I was a Xerox salesman for six miserable months. I sold five low-volume copiers in that time and, while there is much I'd like to forget about that period of my professional development, I learned one useful lesson: when in doubt of what to do next, do SOMETHING. At Xerox, that meant "make calls."
We were given a list of "prospects" (in quotes because the list was more of a phone book that a collection of qualified leads) and told to reach out to a certain number every week. Anyone who has ever done this sort of thing knows what I'm talking about. For whatever reason, I was a loser at that particular numbers game, but the lesson shared by my manager has since served me well.
Put another way, a supervisor of mine at Edelman (the same one who taught me that "PR is about what you do and NOT what you say") confided in me that "It's easier to ask forgiveness than it is to ask permission." Clients, media, supervisors - whomever - will likely be much quicker to forgive what you've done than to grant permission in the first place.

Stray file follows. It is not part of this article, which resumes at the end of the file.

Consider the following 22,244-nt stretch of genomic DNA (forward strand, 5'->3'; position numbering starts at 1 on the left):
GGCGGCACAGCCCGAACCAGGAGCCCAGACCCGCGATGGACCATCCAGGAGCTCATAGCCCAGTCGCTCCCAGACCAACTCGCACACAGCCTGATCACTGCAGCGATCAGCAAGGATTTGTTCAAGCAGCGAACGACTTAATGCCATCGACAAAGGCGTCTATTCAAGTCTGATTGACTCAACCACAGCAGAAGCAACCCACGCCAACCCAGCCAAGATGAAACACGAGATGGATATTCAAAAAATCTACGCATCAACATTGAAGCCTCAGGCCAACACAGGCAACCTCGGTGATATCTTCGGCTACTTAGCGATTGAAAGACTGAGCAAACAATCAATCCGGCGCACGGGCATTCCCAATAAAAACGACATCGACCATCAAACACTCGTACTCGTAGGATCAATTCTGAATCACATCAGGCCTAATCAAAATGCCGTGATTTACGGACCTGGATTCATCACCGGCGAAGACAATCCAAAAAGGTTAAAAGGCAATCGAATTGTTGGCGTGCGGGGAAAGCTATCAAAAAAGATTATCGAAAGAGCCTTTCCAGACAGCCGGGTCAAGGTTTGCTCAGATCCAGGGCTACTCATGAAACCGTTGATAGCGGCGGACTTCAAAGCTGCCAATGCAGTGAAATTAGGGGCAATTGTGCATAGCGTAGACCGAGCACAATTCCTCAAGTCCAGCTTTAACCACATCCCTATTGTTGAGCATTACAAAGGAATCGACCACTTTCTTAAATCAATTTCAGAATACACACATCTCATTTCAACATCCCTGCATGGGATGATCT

What does this mean in a communications mindset? Very often, it's tempting to wait until all storytelling elements are lined up and in tip-top shape. Media kits, backgrounders, bios, press releases, photos, b-roll, research - you name it - can all stand in the way of getting the job done.
Hogwash, I say. At some point, you just have to dive in.
The ONLY exception is that of message development. Everything else can fall into line later. But right now, the single most important piece of preparation is figuring out what you're going to say and how. Once you do that, everything else will flow into place.
I guarantee it.